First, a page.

Video transcript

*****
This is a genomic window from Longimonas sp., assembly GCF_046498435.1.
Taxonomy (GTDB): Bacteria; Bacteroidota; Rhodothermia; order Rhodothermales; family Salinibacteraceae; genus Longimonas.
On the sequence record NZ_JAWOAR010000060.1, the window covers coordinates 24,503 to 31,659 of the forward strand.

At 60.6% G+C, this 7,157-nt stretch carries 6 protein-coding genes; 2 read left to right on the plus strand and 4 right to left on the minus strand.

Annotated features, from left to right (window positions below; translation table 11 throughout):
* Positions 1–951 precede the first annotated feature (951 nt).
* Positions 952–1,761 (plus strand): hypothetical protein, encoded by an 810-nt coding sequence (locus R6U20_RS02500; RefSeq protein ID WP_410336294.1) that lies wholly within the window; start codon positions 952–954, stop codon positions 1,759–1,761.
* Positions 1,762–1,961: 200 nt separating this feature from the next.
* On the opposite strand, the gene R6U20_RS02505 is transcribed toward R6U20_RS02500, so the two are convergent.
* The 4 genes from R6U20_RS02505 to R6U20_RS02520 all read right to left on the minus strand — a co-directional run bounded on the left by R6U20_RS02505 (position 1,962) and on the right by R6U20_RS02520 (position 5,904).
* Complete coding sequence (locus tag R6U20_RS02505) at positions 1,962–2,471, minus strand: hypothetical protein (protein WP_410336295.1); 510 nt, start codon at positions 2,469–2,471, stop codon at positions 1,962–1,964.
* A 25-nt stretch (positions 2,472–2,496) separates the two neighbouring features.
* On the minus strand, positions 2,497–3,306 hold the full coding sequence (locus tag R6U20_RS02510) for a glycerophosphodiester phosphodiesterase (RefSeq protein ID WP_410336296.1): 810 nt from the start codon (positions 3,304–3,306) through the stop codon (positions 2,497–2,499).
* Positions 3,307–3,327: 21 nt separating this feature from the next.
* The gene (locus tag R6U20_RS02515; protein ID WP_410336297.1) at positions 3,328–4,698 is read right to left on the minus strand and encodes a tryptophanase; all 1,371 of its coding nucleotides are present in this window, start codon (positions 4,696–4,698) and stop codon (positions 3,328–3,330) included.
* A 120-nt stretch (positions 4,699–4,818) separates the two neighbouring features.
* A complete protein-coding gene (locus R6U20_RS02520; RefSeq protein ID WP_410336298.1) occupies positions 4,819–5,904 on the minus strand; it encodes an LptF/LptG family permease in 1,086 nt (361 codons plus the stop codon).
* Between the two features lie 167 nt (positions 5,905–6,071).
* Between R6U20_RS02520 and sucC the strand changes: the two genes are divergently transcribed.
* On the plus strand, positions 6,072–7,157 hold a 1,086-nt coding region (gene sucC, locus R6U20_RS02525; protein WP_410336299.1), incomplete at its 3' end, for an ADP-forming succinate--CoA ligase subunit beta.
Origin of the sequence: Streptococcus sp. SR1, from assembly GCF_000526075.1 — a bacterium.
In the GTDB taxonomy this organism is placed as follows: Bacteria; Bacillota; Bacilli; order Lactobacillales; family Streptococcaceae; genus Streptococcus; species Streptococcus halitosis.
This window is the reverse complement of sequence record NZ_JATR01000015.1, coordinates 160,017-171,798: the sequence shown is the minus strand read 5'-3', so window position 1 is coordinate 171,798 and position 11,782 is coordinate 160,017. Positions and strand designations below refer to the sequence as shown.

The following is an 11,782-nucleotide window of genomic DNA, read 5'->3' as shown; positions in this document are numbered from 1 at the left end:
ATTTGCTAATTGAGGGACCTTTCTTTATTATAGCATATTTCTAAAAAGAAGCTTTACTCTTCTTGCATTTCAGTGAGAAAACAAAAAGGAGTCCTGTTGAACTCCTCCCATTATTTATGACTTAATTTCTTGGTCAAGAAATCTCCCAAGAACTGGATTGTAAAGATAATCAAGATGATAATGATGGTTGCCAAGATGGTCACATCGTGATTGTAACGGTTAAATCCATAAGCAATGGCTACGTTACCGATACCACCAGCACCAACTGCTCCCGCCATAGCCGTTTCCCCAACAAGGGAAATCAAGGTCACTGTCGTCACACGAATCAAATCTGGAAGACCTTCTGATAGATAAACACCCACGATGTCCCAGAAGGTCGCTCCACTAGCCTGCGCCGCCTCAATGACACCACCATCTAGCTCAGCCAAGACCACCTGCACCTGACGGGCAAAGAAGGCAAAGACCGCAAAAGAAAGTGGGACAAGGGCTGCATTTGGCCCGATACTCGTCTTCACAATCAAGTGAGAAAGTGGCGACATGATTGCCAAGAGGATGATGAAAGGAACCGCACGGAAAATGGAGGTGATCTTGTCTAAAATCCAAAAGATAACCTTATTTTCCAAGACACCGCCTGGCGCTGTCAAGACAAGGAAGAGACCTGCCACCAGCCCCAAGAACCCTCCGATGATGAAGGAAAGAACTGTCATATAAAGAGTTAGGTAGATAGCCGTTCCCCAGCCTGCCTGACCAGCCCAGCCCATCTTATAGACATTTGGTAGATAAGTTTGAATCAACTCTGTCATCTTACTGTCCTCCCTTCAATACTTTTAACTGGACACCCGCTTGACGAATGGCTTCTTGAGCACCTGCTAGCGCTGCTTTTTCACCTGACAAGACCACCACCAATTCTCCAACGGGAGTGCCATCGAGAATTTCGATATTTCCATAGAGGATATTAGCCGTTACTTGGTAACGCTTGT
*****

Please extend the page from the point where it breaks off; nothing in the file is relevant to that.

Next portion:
Voiceover: D. W. Griffith was the most popular director of the silent era. During the year 1913, he made dozens of films. One of the films that is most important is "The Mothering Heart", starring Lillian Gish. She is a young bride and is rather victorian. She is trying to make her home comfortable and pleasing for her husband. At one point, she takes an interest in baby clothes. This is signaling to the audience that she's pregnant. Her husband is much more interested in the life in the city. (darker mood music) Along the way, he meets what is called an "idol lady", a very well-dressed young woman and they begin an affair. He comes home and he is obviously not satisfied with the lack of sophistication that his wife shows him. What is really fascinating about this film, is the way Lillian Gish's character transforms into a modern woman. She decides to leave, which is a very bold move for a young woman at that time. She goes back to live with her mother and has her baby. The husband comes running back to Lillian and she refuses to accept him. Unlike the idol woman, who has no sense of self, she is really a cipher to these men she meets. Lillian Gish's character finds this inner strength. She loses her husband, but what she does gain in this is this personal integrity. The cinema is no longer just entertainment. This is a way of learning.